4. Happy Birthday @Marc C!!! Below is the Chocolate birthday cake that my wonderful Webmaster Lioninwinter made (Mark), before he passed away It will be 2 years this Christmas. I miss him terribly and anyone named Mark is so terribly special in my eyes You are specially loved here at DF! ~Lindsay ✔️
  5. Hello and Welcome @Bekkah! Please tell us what is causing you such terrible pain your entire life? What type of Doctors have you've been to? What medications have you been on. We would love to try and help you somehow, perhaps suggest something, or at least try to support you in any way that we can. Depression Forums is a safe haven and it is good to let out all the feelings and frustrations that have built up over time to your peers. We are definitely are here for you. Talk to us. -Lindsay, Forum Admin, Founder
  6. Lindsay

    Yom Kippur

    until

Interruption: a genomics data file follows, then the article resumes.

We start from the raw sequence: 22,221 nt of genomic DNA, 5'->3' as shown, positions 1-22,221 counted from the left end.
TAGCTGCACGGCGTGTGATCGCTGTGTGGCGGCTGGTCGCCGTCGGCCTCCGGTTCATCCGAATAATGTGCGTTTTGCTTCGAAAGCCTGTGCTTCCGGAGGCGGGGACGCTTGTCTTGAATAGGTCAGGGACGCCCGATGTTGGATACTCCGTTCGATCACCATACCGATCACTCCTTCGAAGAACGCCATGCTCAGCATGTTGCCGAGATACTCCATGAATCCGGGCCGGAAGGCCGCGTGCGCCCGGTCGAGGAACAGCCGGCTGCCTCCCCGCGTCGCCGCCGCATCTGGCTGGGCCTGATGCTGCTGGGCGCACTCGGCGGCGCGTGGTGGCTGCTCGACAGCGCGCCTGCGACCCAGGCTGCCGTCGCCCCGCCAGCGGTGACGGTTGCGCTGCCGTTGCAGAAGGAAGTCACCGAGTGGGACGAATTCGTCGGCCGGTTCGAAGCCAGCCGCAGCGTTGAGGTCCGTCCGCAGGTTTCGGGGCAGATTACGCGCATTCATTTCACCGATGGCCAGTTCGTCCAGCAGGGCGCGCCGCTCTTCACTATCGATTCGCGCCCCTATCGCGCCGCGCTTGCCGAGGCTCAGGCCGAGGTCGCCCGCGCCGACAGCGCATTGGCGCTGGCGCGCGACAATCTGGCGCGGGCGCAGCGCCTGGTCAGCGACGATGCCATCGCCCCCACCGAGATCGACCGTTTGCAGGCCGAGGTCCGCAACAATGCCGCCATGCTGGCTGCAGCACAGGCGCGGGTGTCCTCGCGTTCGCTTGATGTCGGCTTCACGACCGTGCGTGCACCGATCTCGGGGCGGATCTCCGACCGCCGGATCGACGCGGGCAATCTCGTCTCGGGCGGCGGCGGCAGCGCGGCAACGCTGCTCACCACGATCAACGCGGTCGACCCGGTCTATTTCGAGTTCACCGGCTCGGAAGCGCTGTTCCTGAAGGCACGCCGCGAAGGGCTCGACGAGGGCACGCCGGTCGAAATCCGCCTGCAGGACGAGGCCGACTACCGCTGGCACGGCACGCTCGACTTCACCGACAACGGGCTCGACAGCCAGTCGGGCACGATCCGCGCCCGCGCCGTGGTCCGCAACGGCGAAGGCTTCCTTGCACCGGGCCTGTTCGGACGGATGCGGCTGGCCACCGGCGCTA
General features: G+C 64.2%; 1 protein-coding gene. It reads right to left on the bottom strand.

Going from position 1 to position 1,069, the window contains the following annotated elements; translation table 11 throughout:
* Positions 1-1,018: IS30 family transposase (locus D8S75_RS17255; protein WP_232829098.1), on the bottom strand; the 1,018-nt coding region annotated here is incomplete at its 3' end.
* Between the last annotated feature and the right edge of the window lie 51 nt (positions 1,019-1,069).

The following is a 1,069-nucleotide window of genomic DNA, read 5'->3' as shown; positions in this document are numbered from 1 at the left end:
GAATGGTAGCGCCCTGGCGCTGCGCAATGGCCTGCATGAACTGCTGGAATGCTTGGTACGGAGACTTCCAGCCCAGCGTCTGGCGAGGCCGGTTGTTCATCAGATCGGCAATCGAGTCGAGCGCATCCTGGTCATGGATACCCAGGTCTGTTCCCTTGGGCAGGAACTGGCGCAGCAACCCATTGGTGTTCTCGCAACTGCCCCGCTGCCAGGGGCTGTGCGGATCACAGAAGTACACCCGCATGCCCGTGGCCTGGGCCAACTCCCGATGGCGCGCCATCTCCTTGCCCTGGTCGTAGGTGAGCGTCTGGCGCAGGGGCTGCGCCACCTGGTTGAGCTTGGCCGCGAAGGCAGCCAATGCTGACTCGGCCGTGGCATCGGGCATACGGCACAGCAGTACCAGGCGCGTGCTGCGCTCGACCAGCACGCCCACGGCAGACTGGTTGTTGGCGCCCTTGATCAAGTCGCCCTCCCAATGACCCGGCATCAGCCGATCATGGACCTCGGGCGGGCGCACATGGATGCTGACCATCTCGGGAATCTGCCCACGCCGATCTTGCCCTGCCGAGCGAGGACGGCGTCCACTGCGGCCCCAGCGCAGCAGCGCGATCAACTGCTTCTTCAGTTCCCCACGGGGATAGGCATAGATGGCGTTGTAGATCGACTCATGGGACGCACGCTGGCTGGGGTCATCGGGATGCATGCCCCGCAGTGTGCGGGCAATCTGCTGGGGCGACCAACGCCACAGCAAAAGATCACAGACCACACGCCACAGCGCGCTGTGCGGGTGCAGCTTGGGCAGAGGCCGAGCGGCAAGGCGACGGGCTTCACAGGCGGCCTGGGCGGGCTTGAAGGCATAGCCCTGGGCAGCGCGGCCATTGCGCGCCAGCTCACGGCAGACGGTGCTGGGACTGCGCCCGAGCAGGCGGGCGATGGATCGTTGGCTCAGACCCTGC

WHAT IS YOM KIPPUR? Yom Kippur means “Day of Atonement” in Hebrew. This is the holiest Jewish holiday of the year and ends the ten days of High Holidays or “Days of Awe,” which begin with Rosh Hashanah. On this day, Jewish people refrain from work and all adults fast from sundown the evening before Yom Kippur until nightfall the next day. This day is about asking God to forgive sins, reflecting on past mistakes accepting repentance, and praying. Fasting is a way to cleanse and purify the body and soul. Many will wear all-white clothing to also symbolize purity. On the day itself, there are many traditional prayers. One of the most important prayers describes the atonement ritual performed by high priests during ancient times. Yom Kippur ends with a single blast that is blown on the shofar—a trumpet made from a ram’s horn. WHEN IS YOM KIPPUR 2019? Note that the Jewish calendar is different than today’s civil calendar (the Gregorian calendar). It is a “Luni-Solar” calendar, established by the cycles of the Moon and the Sun, so the lengths of days vary by the season, controlled by the times of sunset, nightfall, dawn, and sunrise. Yom Kippur is held on the 10th day of Tishrei, ten days after the start of Rosh Hashanah (the Jewish New Year). All Jewish holidays begin at sundown on the date listed. Year Hebrew Year Yom Kippur begins: 2019 5780 Sunset October 8, 2019 (to nightfall October 9) YOM KIPPUR TRADITIONS The day before Yom Kippur (and fasting), a special and bountiful meal is enjoyed with a candle lighting at the end of the meal. Many people remember those who passed before them. Some Jews also visit cemeteries on this day before Yom Kippur. Another tradition leading up to Yom Kippur is to perform charitable acts. Many Jews give money or time to the poorest among them. After Yom Kippur ends with the shofar, there is much celebration, music, and dancing. A festive “break-the-fast” meal is served with lots of satisfying breakfast foods such as bagels and spreads, kugel, blintzes, and egg dishes. See how to make your own bagels! If you observe Yom Kippur, please share your traditions below!